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The Electric Kool-Aid Apple Test
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The Electric Kool-Aid Apple Test

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Fanboys

Microsoft’s Windows has long been the dominant operating system for the business environment with an overwhelming 90% share of the desktop market. With such an established foothold in the office is there ever a case for an attorney to switch to a Mac?

Just as Ken Kesey, Tom Wolfe’s character in The Electric Kool-Aid Acid Test has his group of followers, the “Merry Pranksters”, Apple has its own followers called, “Apple Fanboys”. An Apple Fanboy is someone who believes anything that Apple marketing says, buys all things Apple, and believes all Microsoft products are inferior to Apple products. There are good reasons for and against switching to Mac without having to drink the Apple Kool-Aid. This article is not going to debate operating systems, phones, or tablets and compare them feature by feature. Instead, we are going to look at some lifestyle issues that might make sense for your next computer to be a Mac.

 

Don’t Buy A Mac!

First let’s identify something that rules out switching to a Mac. If the software you run for your law practice only works on Windows then switching doesn’t make sense at all. There is really no point in making the switch if you can’t get your work done and I won’t try and convince you to buy new software. In researching this piece I contacted some of the top legal software companies to see if their programs would work on a Mac.

The following companies said that their software will work on a Mac: CosmoLex, Clio, Amicus Cloud, HoudiniEsq, MyCase, Rocket Matter, and Total Attorneys.

The following companies said that their software programs will only work with Windows: Abacus Law, Credenza Pro, Amicus Attorney, LegalFiles, Needles, and PracticeMaster.

What I found was that most cloud based solutions will work on Mac, however, those requiring installation on a computer would not. Many reported that their software would/might work using Parallels. Parallels is a software program that allows you to run Windows on your Mac. However, this kind of defeats the purpose because you have to buy a separate copy of Windows and switch between the operating system.

So, to keep this rather simple, if you have a legacy Windows software program, use software listed above that only runs on Windows, or you are not planning on switching to one that works on a Mac, switching to Mac does not make sense for the working attorney.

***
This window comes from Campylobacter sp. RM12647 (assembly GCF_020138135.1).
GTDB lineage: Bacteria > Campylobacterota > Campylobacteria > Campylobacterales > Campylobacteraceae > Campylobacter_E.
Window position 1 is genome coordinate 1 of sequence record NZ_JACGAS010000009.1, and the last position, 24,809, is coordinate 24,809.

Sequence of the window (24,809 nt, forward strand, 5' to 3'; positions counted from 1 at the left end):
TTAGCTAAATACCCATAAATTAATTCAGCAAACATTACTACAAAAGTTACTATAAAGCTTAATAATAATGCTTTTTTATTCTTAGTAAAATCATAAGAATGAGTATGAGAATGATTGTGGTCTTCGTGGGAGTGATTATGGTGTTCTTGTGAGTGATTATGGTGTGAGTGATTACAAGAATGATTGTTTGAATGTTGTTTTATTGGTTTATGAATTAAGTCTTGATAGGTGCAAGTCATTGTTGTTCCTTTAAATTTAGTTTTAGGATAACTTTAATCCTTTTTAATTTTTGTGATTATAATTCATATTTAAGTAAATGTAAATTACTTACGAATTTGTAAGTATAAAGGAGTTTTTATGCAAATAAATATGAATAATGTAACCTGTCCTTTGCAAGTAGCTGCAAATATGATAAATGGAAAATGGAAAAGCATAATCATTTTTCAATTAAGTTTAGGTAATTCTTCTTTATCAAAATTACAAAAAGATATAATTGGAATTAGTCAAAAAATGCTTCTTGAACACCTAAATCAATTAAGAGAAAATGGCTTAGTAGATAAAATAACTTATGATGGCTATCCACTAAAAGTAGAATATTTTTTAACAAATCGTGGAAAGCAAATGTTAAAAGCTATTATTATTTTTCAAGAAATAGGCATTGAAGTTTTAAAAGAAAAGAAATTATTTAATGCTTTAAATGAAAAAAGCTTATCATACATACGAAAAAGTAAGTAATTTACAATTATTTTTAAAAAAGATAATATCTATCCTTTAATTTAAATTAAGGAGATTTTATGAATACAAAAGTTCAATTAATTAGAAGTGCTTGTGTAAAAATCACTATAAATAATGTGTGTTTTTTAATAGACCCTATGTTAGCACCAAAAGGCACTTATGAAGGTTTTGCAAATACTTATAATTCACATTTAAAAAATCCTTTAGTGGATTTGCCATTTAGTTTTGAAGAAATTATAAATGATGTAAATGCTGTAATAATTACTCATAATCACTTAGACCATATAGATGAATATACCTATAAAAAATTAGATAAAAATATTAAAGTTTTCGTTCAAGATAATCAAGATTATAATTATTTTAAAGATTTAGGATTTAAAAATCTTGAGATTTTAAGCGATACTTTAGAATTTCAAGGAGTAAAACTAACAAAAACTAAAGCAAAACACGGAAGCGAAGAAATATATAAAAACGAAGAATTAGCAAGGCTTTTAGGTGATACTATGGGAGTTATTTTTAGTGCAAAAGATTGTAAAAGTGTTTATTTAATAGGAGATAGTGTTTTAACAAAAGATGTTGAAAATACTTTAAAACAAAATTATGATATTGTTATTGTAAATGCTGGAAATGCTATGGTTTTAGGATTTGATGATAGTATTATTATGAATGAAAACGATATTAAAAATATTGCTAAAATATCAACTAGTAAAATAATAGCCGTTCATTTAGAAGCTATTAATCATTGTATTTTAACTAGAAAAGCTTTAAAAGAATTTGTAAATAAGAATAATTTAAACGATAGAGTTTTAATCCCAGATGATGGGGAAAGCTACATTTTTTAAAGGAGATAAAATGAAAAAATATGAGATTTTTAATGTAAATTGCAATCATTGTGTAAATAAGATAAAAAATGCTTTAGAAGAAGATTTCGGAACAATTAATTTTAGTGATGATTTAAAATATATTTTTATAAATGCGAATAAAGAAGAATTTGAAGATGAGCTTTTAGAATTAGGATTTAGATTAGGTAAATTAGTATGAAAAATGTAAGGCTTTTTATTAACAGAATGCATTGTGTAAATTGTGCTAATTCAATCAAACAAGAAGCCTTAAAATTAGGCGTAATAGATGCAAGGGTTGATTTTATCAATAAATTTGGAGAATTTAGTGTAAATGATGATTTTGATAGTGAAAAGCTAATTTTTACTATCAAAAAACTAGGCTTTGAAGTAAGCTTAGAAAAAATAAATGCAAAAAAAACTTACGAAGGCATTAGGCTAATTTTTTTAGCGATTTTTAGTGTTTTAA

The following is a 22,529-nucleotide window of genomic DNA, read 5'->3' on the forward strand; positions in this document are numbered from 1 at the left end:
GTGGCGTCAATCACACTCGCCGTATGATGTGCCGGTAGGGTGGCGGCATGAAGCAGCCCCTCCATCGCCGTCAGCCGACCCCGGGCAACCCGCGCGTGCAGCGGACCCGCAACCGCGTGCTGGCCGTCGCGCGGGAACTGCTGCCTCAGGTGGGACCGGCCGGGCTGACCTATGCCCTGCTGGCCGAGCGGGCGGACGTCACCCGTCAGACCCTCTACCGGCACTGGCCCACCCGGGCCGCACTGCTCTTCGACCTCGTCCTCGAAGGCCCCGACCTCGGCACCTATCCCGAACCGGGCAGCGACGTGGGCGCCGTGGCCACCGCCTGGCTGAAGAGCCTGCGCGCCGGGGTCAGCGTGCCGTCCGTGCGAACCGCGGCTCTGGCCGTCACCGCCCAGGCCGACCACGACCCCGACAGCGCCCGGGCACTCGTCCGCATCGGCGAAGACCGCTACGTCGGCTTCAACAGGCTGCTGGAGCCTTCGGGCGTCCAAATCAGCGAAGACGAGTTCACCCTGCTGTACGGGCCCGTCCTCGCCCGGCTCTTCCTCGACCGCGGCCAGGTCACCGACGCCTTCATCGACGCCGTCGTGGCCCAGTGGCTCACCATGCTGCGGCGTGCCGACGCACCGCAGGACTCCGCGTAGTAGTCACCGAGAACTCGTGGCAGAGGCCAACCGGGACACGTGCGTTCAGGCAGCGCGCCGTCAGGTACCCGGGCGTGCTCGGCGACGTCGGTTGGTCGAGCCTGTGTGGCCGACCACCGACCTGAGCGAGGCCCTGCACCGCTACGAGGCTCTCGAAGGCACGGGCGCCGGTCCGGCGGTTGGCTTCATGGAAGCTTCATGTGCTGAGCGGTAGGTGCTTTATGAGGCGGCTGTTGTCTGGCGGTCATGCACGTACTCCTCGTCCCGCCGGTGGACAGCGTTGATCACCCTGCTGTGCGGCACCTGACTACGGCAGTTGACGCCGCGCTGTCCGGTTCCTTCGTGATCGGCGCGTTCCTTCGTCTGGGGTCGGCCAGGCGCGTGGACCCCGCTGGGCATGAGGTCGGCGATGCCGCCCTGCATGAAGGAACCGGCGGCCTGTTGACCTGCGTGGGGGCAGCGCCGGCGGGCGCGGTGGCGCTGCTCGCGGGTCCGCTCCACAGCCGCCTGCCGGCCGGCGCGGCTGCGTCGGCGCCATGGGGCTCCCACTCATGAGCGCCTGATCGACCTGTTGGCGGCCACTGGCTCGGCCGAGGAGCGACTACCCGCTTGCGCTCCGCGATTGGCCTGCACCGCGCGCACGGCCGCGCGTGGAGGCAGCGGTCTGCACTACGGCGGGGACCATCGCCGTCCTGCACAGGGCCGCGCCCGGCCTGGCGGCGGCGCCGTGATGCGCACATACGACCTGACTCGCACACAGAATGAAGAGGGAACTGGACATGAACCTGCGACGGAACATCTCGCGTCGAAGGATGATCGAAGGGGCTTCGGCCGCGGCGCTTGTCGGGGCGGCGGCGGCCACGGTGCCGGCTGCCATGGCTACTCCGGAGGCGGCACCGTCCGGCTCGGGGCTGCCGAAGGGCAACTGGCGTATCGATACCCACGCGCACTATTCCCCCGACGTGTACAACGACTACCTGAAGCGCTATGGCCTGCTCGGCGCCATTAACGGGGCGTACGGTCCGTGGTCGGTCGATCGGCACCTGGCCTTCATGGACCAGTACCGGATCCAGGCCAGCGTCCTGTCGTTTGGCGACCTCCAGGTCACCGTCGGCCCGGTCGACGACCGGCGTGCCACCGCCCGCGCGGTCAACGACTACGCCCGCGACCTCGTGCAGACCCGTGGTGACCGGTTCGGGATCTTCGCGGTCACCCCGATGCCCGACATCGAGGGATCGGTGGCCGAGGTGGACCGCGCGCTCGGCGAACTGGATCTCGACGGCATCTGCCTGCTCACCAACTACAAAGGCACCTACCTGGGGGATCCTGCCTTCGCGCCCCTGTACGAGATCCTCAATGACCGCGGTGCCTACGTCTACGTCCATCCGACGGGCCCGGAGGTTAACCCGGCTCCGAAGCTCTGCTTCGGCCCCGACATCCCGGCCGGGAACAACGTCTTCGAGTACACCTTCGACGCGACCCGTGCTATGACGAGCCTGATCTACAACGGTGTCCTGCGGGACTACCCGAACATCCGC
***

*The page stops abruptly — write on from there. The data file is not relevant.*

The Apple Lifestyle

Does it ever make sense for an attorney to buy a Mac? Yes, I do think that a Mac is the right hardware choice for a specific set of attorneys. Purchasing a Mac is a good idea if you already own an iPhone and/or iPad. The reason has more to do with the lifestyle and integration Apple has created within their ecosystem. If you already use an iPhone and iPad you are already in the Apple system and it just makes sense to use an Apple desktop or laptop. With one login used across all devices Apple has made using all of their devices and all of their features just one login away.

The main reason to use all Apple devices is application integration across devices. From apps to programs having all of your data synced across your phone, tablet and desktop it is just plain convenient. Here are a few things that can easily be synced across your devices: email, browser bookmarks and settings, documents, music, movies, books, photos, text messages, and apps.

Lifestyle is also an acceptable reason. Do you drive a luxury vehicle, have an expensive watch, drink fine wine, or wear luxury clothing and accessories? If so, you have made these purchasing decisions truly on lifestyle choices because there are non-luxury choices for all of these that work just as well. Feeling good about yourself and the way you live is nothing to be ashamed about.

 

The Cost of Apple

Having the Apple Lifestyle does have its costs, a financial cost. Buying an Apple product is akin to buying a luxury brand. There are plenty of phones, tablets and computers that do nearly the exact same thing but at a lower cost. However, cost has not been a factor since more than 55 million homes have at least one Apple device and homes that have one Apple device own an average of three. It is a good thing that cost doesn’t appear to be a factor in buying Apple products because Mac desktops and laptops carry a premium over non Apple products. The iMac, an all in one desktop computer starts at $1099 and laptops start at $899. Comparable Windows based systems can be purchased for hundreds of dollars less.

Conclusion

If you already own an iPhone and iPad and either don’t use legal software, use web based software, or are thinking of changing your legal software, then you should consider getting a Mac when you replace your next desktop or laptop. Apple’s customer support is top rated, getting help from an Apple Store is easy, and integration can simplify your lifestyle.

 

James Nguyen
James Nguyen

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